Maritime Networks in the Mycenaean World

Couverture
Cambridge University Press, 27 mai 2013
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In this book, Thomas F. Tartaron presents a new and original reassessment of the maritime world of the Mycenaean Greeks of the Late Bronze Age. By all accounts a seafaring people, they enjoyed maritime connections with peoples as distant as Egypt and Sicily. These long-distance relations have been celebrated and much studied; by contrast, the vibrant worlds of local maritime interaction and exploitation of the sea have been virtually ignored. Dr Tartaron argues that local maritime networks, in the form of 'coastscapes' and 'small worlds', are far more representative of the true fabric of Mycenaean life. He offers a complete template of conceptual and methodological tools for recovering small worlds and the communities that inhabited them. Combining archaeological, geoarchaeological and anthropological approaches with ancient texts and network theory, he demonstrates the application of this scheme in several case studies. This book presents new perspectives and challenges for all archaeologists with interests in maritime connectivity.
 

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Table des matières

MYCENAEANS AND THE SEA
12
SHIPS AND BOATS OF THE AEGEAN BRONZE AGE
48
THE MARITIME ENVIRONMENT OF THE AEGEAN SEA
90
CONCEPTS FOR MYCENAEAN COASTAL WORLDS
182
COASTSCAPES AND SMALL WORLDS OF THE AEGEAN BRONZE
212
CONCLUSIONS AND PROSPECTS
285
Notes
291
References
297
Index
333
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À propos de l'auteur (2013)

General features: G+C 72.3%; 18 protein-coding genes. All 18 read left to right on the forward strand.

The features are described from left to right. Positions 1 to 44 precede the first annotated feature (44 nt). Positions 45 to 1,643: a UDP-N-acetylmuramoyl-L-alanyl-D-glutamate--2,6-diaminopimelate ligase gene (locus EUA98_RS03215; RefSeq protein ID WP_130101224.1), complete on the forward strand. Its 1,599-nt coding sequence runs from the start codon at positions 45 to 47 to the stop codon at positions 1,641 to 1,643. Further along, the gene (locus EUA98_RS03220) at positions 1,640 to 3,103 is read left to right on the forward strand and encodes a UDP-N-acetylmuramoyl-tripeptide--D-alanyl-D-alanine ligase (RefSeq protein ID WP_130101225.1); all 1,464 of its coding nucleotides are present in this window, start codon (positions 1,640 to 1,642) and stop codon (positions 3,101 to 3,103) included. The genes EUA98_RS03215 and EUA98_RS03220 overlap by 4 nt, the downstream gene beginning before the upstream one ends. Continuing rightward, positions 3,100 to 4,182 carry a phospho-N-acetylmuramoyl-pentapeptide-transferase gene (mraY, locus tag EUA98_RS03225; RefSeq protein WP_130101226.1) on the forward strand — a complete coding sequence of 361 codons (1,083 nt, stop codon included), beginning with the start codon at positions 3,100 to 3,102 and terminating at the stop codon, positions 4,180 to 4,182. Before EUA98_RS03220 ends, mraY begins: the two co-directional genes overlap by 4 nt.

Thomas F. Tartaron is Associate Professor of Classical Studies at the University of Pennsylvania, where he is also Chair of Art and Archaeology of the Mediterranean World Graduate Group, and a Consulting Scholar in the Mediterranean Section of the University of Pennsylvania Museum of Archaeology and Anthropology. He has been a Colburn Fellow and Fulbright Fellow at the American School of Classical Studies at Athens. He has participated in numerous excavations and regional surveys in Greece, Iraq, Albania and the United States. His current field project, the Saronic Harbors Archaeological Research Project, co-directed with Daniel J. Pullen, has exposed a unique Mycenaean harbor settlement that may have been one of Mycenae's main ports on the Aegean Sea. This work is supported by the National Science Foundation (USA) and a number of private foundations. Tartaron has published many articles on Greek prehistory and archaeological method and theory in edited volumes and in journals such as Antiquity, Hesperia and the Journal of Archaeological Research. His previous book, Bronze Age Landscape and Society in Southern Epirus, Greece (2004), was published in the British Archaeological Reports International Series.

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